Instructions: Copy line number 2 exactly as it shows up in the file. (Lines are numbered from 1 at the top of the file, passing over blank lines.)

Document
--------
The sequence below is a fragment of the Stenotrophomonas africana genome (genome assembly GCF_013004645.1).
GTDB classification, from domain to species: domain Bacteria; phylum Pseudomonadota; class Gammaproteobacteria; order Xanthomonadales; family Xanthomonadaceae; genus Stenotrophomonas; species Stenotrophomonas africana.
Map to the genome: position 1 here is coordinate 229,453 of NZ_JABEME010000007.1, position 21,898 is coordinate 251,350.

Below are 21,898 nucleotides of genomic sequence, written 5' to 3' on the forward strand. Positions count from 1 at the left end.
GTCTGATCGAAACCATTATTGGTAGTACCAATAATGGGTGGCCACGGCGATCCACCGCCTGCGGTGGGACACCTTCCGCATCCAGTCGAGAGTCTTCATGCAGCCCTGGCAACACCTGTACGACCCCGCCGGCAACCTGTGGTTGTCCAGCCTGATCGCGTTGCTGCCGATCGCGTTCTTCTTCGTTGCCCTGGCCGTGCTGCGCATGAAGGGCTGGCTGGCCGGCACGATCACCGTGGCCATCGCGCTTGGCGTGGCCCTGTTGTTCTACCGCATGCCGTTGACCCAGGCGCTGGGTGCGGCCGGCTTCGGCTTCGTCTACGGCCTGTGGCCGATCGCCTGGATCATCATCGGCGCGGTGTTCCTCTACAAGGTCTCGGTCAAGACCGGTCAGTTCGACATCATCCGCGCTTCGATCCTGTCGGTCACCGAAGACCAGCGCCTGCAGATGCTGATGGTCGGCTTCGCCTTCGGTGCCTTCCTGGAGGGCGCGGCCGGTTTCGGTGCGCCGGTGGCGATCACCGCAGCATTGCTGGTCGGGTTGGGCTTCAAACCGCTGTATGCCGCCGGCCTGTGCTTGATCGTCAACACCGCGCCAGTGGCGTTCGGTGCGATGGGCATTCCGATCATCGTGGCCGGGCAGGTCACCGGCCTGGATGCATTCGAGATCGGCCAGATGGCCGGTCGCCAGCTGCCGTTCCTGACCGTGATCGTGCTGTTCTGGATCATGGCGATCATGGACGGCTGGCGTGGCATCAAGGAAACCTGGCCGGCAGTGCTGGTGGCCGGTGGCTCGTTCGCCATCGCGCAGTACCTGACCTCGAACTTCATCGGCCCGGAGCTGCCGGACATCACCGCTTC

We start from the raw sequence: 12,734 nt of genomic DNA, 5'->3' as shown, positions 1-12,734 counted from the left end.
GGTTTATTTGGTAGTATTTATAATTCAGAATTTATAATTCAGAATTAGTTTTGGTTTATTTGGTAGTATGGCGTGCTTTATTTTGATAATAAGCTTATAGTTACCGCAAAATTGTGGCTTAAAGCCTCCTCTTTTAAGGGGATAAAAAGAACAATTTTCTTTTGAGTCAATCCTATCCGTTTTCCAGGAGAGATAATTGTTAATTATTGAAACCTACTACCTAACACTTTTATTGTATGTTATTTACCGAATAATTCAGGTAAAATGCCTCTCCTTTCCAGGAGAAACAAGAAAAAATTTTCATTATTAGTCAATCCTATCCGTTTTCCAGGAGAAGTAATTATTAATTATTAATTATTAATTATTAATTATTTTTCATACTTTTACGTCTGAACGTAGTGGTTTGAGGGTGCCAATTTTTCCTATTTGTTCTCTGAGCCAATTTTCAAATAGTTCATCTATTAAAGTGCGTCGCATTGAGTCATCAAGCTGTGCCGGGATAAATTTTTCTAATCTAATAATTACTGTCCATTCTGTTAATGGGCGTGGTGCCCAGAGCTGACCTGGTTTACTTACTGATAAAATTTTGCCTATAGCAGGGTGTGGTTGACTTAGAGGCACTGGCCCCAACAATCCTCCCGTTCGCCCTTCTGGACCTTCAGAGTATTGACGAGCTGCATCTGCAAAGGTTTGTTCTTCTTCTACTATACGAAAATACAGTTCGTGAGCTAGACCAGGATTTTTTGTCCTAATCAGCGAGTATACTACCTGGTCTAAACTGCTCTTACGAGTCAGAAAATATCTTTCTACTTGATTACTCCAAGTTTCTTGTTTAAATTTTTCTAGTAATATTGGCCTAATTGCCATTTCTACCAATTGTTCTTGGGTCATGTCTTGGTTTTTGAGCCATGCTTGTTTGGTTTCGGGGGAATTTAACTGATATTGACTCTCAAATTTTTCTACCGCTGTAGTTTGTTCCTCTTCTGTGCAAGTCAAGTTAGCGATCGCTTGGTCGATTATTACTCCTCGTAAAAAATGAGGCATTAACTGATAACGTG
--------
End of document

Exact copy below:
GTDB classification, from domain to species: domain Bacteria; phylum Pseudomonadota; class Gammaproteobacteria; order Xanthomonadales; family Xanthomonadaceae; genus Stenotrophomonas; species Stenotrophomonas africana.